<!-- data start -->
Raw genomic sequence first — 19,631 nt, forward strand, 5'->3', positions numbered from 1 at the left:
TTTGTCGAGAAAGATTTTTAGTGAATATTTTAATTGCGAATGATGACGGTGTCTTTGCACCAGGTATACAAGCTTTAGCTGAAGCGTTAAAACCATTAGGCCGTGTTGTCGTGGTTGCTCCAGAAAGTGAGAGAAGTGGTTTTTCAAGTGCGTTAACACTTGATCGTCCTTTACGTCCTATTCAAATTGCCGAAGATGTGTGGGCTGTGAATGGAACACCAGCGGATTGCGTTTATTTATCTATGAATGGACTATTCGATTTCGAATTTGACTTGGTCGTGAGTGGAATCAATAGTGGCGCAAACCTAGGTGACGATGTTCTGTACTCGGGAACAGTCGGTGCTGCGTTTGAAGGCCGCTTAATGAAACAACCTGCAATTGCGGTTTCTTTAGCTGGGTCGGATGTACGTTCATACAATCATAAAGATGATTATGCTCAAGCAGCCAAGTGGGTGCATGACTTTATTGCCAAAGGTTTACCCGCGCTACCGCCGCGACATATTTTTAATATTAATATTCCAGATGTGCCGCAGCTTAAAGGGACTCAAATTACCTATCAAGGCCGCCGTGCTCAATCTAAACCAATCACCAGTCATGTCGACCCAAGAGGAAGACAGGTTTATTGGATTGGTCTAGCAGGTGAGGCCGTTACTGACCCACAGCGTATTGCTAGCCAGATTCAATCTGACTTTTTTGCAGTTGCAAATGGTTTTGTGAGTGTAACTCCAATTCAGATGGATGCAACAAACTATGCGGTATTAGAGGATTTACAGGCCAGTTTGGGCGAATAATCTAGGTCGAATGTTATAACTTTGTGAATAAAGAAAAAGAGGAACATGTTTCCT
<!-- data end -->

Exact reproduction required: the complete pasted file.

Raw genomic sequence first — 19,631 nt, forward strand, 5'->3', positions numbered from 1 at the left:
TTTGTCGAGAAAGATTTTTAGTGAATATTTTAATTGCGAATGATGACGGTGTCTTTGCACCAGGTATACAAGCTTTAGCTGAAGCGTTAAAACCATTAGGCCGTGTTGTCGTGGTTGCTCCAGAAAGTGAGAGAAGTGGTTTTTCAAGTGCGTTAACACTTGATCGTCCTTTACGTCCTATTCAAATTGCCGAAGATGTGTGGGCTGTGAATGGAACACCAGCGGATTGCGTTTATTTATCTATGAATGGACTATTCGATTTCGAATTTGACTTGGTCGTGAGTGGAATCAATAGTGGCGCAAACCTAGGTGACGATGTTCTGTACTCGGGAACAGTCGGTGCTGCGTTTGAAGGCCGCTTAATGAAACAACCTGCAATTGCGGTTTCTTTAGCTGGGTCGGATGTACGTTCATACAATCATAAAGATGATTATGCTCAAGCAGCCAAGTGGGTGCATGACTTTATTGCCAAAGGTTTACCCGCGCTACCGCCGCGACATATTTTTAATATTAATATTCCAGATGTGCCGCAGCTTAAAGGGACTCAAATTACCTATCAAGGCCGCCGTGCTCAATCTAAACCAATCACCAGTCATGTCGACCCAAGAGGAAGACAGGTTTATTGGATTGGTCTAGCAGGTGAGGCCGTTACTGACCCACAGCGTATTGCTAGCCAGATTCAATCTGACTTTTTTGCAGTTGCAAATGGTTTTGTGAGTGTAACTCCAATTCAGATGGATGCAACAAACTATGCGGTATTAGAGGATTTACAGGCCAGTTTGGGCGAATAATCTAGGTCGAATGTTATAACTTTGTGAATAAAGAAAAAGAGGAACATGTTTCCT